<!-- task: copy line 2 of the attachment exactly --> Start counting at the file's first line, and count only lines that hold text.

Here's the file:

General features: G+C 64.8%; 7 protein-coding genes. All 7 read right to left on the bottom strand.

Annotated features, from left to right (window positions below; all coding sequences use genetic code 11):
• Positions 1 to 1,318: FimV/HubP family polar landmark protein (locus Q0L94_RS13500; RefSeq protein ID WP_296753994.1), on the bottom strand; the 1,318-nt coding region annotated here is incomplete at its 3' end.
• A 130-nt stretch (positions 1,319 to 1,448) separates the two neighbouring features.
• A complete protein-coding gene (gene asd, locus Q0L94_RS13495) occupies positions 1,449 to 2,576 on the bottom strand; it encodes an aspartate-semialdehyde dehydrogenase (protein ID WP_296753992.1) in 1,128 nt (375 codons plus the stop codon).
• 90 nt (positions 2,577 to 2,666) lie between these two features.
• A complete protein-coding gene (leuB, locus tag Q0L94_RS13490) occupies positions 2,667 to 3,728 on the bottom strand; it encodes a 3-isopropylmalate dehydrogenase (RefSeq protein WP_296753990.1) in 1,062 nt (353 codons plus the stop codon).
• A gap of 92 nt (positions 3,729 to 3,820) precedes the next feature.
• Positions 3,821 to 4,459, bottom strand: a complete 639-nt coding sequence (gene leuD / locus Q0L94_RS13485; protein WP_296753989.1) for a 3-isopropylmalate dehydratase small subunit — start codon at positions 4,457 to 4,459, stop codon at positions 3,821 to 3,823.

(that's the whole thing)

Annotated features, from left to right (window positions below; all coding sequences use genetic code 11):